Let’s Go to School
Going to a school, becoming a student, and receiving education, is an experience shared by most people. “Time for School: Modern Education in Taiwan” takes the perspective of students to examine how we, innocent and ignorant to begin with, get to know ourselves and see the world through education, and thus develop the ability to think independently, so we can question and challenge existing systems. At the same time, the state tries to nurture us through modern education so that we become “ideal citizens.” Education has also enabled modern Taiwan to develop into a society of “collective bodies,” where people display societal unity while maintaining their own unique personalities.
Entering School: Becoming One of Us
Why do we study? Unlike traditional education that focused on nurturing academic elites, Taiwan’s modern education began during the Japanese colonial period and targeted the public for general education; through the collective and purposeful education system, ideas are forged and bodies are trained. This constructs the foundation for social consensus, so that the many different “me’s” can get together and become “us,” a group of people that have common feelings and ideas. Consequently, education becomes the index of a person’s usefulness to society. People’s abilities are labeled and categorized, forming a set of new standards of value, taking us into a modern society that emphasizes educational background.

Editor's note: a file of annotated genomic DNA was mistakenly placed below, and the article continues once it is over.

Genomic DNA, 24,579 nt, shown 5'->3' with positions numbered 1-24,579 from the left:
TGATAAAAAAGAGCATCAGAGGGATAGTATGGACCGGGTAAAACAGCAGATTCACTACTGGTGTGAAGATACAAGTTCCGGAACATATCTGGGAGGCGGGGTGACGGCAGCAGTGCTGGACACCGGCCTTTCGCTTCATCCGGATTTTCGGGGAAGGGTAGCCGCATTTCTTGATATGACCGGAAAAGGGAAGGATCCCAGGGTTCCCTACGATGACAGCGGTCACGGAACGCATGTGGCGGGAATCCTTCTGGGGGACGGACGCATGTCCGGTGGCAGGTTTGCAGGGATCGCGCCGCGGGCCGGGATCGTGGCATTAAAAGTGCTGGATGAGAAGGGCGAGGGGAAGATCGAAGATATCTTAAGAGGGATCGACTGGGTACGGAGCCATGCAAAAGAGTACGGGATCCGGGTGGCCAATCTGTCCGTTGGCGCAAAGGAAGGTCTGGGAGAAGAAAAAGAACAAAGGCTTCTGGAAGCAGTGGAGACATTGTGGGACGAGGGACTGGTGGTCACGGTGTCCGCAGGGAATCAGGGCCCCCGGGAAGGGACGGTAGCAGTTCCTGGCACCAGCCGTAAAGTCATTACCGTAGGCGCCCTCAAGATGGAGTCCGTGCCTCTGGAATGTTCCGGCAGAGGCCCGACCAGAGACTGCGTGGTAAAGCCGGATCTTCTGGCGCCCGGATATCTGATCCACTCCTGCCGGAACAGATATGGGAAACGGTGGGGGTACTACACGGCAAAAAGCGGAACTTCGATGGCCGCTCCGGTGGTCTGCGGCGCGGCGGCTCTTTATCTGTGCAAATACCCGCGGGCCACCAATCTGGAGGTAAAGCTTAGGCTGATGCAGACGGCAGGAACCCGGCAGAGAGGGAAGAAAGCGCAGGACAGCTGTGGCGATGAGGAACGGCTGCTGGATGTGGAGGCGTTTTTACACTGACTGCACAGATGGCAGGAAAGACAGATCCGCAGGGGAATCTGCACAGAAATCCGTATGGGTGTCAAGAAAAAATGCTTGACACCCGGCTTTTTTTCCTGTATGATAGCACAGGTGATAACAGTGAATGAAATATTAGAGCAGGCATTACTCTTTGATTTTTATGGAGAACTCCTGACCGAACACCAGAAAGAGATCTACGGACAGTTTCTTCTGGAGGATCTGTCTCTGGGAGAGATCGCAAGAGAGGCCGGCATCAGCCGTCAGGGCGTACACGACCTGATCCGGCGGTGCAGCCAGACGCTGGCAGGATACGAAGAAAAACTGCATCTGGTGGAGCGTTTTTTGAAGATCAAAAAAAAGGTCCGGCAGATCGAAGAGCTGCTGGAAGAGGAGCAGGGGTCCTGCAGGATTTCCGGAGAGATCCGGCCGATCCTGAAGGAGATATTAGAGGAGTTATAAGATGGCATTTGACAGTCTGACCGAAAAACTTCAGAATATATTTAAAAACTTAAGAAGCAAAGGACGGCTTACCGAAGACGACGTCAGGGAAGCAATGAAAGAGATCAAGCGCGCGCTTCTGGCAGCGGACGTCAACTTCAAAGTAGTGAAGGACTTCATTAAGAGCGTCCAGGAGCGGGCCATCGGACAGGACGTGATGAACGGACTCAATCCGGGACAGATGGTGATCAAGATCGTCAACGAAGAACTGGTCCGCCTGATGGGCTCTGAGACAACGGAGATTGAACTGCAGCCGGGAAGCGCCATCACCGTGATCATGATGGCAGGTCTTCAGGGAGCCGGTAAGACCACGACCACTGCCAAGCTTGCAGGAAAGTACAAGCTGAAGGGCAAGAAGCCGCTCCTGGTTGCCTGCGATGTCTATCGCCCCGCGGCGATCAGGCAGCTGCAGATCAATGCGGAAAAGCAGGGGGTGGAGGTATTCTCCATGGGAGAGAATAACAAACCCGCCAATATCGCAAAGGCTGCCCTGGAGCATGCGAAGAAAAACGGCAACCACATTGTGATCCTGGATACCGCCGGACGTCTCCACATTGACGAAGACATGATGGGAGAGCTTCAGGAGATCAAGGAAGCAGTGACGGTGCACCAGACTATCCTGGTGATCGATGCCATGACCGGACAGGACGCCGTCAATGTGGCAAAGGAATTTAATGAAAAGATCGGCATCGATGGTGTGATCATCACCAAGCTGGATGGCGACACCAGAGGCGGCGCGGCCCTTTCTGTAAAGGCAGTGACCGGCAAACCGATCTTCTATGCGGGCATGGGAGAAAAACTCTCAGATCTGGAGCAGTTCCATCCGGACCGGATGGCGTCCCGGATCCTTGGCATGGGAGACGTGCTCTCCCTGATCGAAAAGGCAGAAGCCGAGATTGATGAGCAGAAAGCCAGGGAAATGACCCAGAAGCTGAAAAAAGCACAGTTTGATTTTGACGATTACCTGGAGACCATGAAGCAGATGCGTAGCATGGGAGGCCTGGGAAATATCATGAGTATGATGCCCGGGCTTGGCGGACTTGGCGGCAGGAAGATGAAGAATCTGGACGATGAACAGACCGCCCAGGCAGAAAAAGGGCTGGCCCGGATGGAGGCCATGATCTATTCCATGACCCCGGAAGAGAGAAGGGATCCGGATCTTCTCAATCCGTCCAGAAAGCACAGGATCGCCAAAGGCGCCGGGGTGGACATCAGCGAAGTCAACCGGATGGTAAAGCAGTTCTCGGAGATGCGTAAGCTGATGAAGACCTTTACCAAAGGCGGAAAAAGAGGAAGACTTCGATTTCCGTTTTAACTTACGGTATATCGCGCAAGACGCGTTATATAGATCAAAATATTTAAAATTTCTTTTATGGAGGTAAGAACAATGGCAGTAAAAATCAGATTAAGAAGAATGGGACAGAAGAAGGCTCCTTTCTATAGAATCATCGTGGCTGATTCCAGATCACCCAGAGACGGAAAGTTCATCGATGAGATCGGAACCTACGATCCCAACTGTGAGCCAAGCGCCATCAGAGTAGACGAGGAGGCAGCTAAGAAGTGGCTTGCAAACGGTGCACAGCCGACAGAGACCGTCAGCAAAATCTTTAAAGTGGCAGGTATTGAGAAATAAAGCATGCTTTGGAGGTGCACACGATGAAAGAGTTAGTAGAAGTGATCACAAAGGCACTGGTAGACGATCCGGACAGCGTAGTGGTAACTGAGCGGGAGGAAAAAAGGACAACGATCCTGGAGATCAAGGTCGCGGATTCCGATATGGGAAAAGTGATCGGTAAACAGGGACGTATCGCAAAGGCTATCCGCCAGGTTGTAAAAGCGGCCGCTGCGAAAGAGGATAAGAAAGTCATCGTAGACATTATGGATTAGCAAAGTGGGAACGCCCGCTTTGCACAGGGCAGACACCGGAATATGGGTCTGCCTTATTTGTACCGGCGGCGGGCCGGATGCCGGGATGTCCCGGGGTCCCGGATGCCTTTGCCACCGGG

Starting Classes: The Making of an Ideal Citizen
Have you considered why modern schools teach these subjects? Languages allow us to communicate with each other, while geography and history provide perspectives to know the world and understand our past. However, oftentimes we also see national identity imposed on students. Math and science guide us to explore the unknown world and face modern life. Physical education and various practical courses prepare our bodies and skills to be productive in an industrial society. Art and music classes enrich our aesthetics and cultural life. Through examinations, we check our learning results. However, by whose standards do we define an ideal citizen? When we receive education, we should remain constantly cautious, keeping in mind that we shall pursue the concept of citizenship built on universal values.
Cheering on Youthful Days: Our Memories of School
What do you remember most clearly about your time in school? The stress of academic pressure, relationships between close peers, competitions in which we gave all we had, popular activities and publications, rebellion and resistance against the system, trips we went on together, and the future and dreams we shared with each other…every flavor of our youthful days has left a deep imprint on our lives. Our old classmates sometimes share closer bonds with us than our own kin.
Years Later: My Future is not a Dream
Do you still remember what you wrote down as “My Aspiration” when you were young? Have you become what you envisioned yourself to be? National policies in different periods have through education shaped ideal citizens according to the needs of the ruling regime. At those times, we perhaps accepted or challenged the system. Looking back at our educational journey, what is education to us now? What are the influences of education on our later lives? Through dialectical processes, reviewing all of these aspects of learning, our true colors gradually become clearer.